0609213 hw3 solutions 20061 locked

0609213 hw3 solutions 20061 locked - MM,Z/M#3...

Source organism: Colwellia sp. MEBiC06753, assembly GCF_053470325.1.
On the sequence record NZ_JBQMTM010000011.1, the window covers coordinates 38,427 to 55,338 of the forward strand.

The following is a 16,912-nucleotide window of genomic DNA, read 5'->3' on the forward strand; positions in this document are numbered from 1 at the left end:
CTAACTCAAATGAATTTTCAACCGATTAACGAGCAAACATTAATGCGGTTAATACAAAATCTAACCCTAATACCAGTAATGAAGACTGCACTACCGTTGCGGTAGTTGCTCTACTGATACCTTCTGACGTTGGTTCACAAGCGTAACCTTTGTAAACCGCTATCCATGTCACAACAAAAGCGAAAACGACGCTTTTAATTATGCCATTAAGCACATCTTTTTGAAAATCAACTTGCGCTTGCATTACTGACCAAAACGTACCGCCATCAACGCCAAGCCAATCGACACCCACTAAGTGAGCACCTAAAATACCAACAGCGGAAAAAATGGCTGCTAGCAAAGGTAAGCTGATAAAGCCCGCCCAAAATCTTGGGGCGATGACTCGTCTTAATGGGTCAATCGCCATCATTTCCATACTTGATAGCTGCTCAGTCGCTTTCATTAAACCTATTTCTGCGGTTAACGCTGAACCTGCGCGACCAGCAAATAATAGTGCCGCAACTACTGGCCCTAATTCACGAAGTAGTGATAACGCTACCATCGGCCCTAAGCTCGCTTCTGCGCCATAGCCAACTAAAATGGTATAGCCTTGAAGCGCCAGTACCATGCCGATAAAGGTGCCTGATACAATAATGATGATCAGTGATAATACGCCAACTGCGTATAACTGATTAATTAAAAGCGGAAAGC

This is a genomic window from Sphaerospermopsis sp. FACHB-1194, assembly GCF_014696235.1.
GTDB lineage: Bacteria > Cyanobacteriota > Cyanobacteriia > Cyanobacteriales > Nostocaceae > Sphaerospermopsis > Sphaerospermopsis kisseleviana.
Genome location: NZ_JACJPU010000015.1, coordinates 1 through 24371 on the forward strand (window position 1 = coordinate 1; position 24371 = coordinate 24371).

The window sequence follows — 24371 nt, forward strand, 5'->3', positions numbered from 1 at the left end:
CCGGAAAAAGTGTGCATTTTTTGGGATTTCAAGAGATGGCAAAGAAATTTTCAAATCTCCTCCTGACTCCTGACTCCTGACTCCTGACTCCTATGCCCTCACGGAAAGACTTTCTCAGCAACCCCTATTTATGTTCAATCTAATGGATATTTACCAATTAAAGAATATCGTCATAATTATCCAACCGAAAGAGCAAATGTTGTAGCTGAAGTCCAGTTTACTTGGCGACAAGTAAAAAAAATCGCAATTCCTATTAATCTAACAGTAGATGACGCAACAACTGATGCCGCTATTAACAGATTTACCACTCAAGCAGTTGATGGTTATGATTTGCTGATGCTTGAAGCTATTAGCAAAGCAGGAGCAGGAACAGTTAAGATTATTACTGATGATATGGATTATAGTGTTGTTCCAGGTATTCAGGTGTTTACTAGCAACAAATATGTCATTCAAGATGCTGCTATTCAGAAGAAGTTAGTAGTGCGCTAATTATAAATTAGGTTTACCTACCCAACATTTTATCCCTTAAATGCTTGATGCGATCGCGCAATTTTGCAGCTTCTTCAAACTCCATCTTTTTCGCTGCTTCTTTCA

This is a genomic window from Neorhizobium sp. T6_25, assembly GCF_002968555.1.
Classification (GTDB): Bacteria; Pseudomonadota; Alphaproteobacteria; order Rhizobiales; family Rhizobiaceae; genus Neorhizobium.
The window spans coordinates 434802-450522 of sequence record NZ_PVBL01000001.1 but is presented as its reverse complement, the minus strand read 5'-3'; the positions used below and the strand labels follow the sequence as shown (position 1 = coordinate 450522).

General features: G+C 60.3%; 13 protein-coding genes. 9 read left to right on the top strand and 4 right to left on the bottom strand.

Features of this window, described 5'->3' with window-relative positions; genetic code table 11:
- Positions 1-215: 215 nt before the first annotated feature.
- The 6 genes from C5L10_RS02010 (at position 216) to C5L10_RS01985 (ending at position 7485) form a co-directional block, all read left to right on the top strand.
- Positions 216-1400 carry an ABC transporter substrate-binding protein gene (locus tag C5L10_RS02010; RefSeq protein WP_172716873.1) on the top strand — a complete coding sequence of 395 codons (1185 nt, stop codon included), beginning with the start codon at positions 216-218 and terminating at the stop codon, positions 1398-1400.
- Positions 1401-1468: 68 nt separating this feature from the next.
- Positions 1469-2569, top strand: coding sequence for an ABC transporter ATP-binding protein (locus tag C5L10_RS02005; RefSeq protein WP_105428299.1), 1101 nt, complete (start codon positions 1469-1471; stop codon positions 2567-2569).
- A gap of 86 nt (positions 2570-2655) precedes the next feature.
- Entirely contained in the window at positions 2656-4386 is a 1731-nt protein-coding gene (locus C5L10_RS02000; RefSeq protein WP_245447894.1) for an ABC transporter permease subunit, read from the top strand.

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Unformatted text preview: MM ,Z/M #3 C/M/x‘nf/z .2 3 2 V, 25', :26; 2 2; :2 9, 30, 3U 3.2, 34/, 3: 94 Satyr/mu )9 TEA/13 CW2 I’ZZVLZK a 4/) WWW" COZZé/Vf L/léé Ar Kifl‘fief mm m M arm/p 0/: 200 ffléofltr/c/u/ ”WV/w: Fo/e 9/04? L/F/fi (400/1) : W (2,?) My J‘ mam/A1 O .. ICAM/J) = A4 KAN/~15? Z/flé gay/I) 1:1 2004A 215—4; 904 25‘) VAL/W /J rm: M raw/m 0F /} Anyway 7%? aw Wot/Mg 0.2/1L Fez 7:4! A1 flAr/MG : Z/f/j (A) z 164) (7:4 ) (a, 24) , [an AA 2 26‘) flow m/vy mm; Ma AL mar/7&4, w/ 77+ A 3'; AA [Ar/M53 Witaeer/cm/ flew/pg fl coma/Mr 0,5 /..,2 2,4,7 mm): M =- /‘ 2 m :23) A [elf/505 ftlfV/J/onl (mm/G A /;2V/ 3 AA fizzy/m FEM w KAfTé/e/ c/r/v O/A‘flif/E FM ,4 fl/ve/M 0% 14/3007 6‘4 , WWW /.r H??? iW/‘wfirfi" 60/21/9er paw/u paz om fi/f flag/M 2 mar /f 775 gwaey fXfl/f/Wéfl By f/f/f fl/rfifit/ a; Tout/EJ 7 I I I : 3AA : 0, $71 6/ /l/ach W: G V/ (2.3) \CoaLo/w'; Jouéts zzur 164) s G (c) /,r (:ec) Q!) Sea/M5: (2,!) Fax Q3 Q: 1.; (054) (€4)(%m)( 59m; H MM Q 3’ /0 3006 W : 00/ 300 6) (UV) ’ [”291600 fofléf} 2/; 29) Discuss two properties of the atomic structure of copper that make it a good conductor 1 — Copper has only one electron in the valence ring. This ring is incomplete. 2 —- The 29th electron resides in the valence ring. This electron is far away (relatively speaking) from the nucleus and therefore, easily liberated. 30) Explain the terms insulator and breakdown strength An insulator is a material that resists current flow. The breakdown strength is the voltage at which a significant current will start to flow through the insulator. 31) List three uses of insulators not mentioned in section 2.8 - To construct capacitors (air, mica, ceramics, teflon, etc) - To make printed-wiring boards (epoxy-fiberglass FR4, etc) - To make “black tape” (electricians tape) 32) What is a semiconductor? How does it compare with a conductor and an insulator? From http://www.answers.com/topic/semiconductor: A solid crystalline material whose electrical conductivity is intermediate ‘ between‘that of a metal and an insulator. Semiconductors exhibit conduction properties that may be temperature-dependent, permitting their use as thermistors (temperature-dependent resistors), or voltage-dependent, as in varistors. By making suitable contacts to a semiconductor or by making the material suitably inhomogeneous, electrical rectification and amplification can be obtained. Semiconductor devices, rectifiers, and transistors have replaced vacuum tubes almost completely in low-power electronics, making it possible to save volume and power consumption by orders of magnitude. In the form of integrated circuits, they are vital for complicated systems... 33) Consult a semiconductor electronics text (or a reputable internet source) and note the extensive use of germanium and silicon semiconductor materials. Review the characteristics of each material. From http://www.answerscom/silicon: (Si) The base material used in chips. Next to oxygen, it is the most abundant element in nature and is found in a natural state in rocks and sand. Its atomic structure and availability make it an ideal semiconductor material. In chip making, it is mined from white quartz rocks and put through a chemical process at high temperatures to purify it. ...nonmetallic chemical element; symbol Si; at. no. 14; at. wt. 28.0855; m.p. 1,410°C; b.p. 2,355°C; sp. gr. 2.33 at 25°C; valence usually +4. Silicon is the element directly below carbon and above germanium in Group 14 of the periodic table. It is more metallic in its properties than carbon; in many ways it resembles germanium... U/trapure silicon can be doped with other elements to adjust its electrical response by controlling the number and charge (positive or negative) of current carriers. Such control is necessary for transistors, solar cells, semiconductor detectors and other semiconductor devices which are used in electronics and other high-tech applications. From http://www.answers.com/germanium: The properties of germanium are such that there are several important applications for this element, especially in the semiconductor industry. The first solid—state device, the transistor, was made of germanium. Single—crystal germanium is used as a substrate for vapor-phase growth of GaAs and GaAsP thin films in some light-emitting diodes. Germanium lenses and filters are used in instruments operating in the infrared region of the spectrum. Mercury-doped and copper-doped germanium are used as infrared detectors; synthetic garnets with magnetic properties may have applications for high- power microwave devices and magnetic bubble memories; and germanium additives increase usable ampere-hours in storage batteries semimetallic chemical element; symbol Ge; at. no. 32; at. wt. 72.59; m.p. 937.4°C; b.p. 2, 830°C; sp. gr. 5.323 at 25°C; valence +2 or +4. Pure germanium is a lustrous, gray-white, brittle metal/old with a diamondlike crystalline structure. It is similar in chemical and physical properties to silicon, below which it appears in Group 14 of the periodic table. Germanium is very important as a semiconductor. Transistors and integrated circuits provide the greatest use of the element; they are often made from germanium to which small amounts of arsenic, gallium, or other metals have been added. Numerous alloys containing germanium have been prepared. Germanium forms many compounds. Germanium oxide is added to glass to increase the index of refraction; such glass is used in wide-angle lenses. Since the oxide is transparent to infrared radiation, it has found use in optical instruments. Unlike most semiconductors, germanium has a small band gap, allowing it to efficiently respond to infrared light. It is therefore used in infrared sgectroscopes and other optical equipment which require extremely sensitive infrared detectors. Its oxide's index of refraction and dispersion properties make germanium useful in wide-angle camera lenses and in microscoge objective lenses. 34) What are the significant differences in the way ammeters and voltmeters are connected? An ammeter is connected in SERIES with the circuit or device under test. This requires one to open or “break” the circuit in order to insert the ammeter. A voltmeter is connected in PARALLEL with the circuit or device under test. This is a non—invasive measurement and as such does not require modifying the circuit or device under test. 5/; 6/4 3 5/ /F M} Ahfiéfffl [65%; .2, £34 Fm A— flé/Z/fifl 0F 4/ M M/ , pgrgz/mg new 079% $5 777%r #1 flaw/.44 T/Maflfifl 7/744: MET/£1, &= ,Z’ = 2";A)({//w/u ) (6‘0 fa) : FE] /‘7//\l 3 € ) gfm/gin/ 7.4/0 fla/AIZI 0/ A» f/gczz/c C/zca/r, A Voé nag/£1 fléflflr /2, $7 Fm :22 .r. //I ffl‘xf Cu {Kt/VT fl/f/JK/fléfl g/ Aw Aflfléflfz /.f /0 afl / fl/frzz/y #15 27¢ 6/9629 KM/y/ng + 7/79; 6mm; W/fl FKOWAé/ germ/649w 27a? 22/; flé/A/7'J , kA/ow/J .° Van: = /2,_§'V 77/76 = 20 fee I = /0/nr4 \A/ 3 V6; 0) I : Q/f CZ) Sell/é (2) F01 62 7 Q 5" I'f z /0AvA ZOJ‘ec) Q = ZZOOflvC //\/7’:) 0) .° W: ([2,5V>(200/h6) '-' (7.2.5.7; ...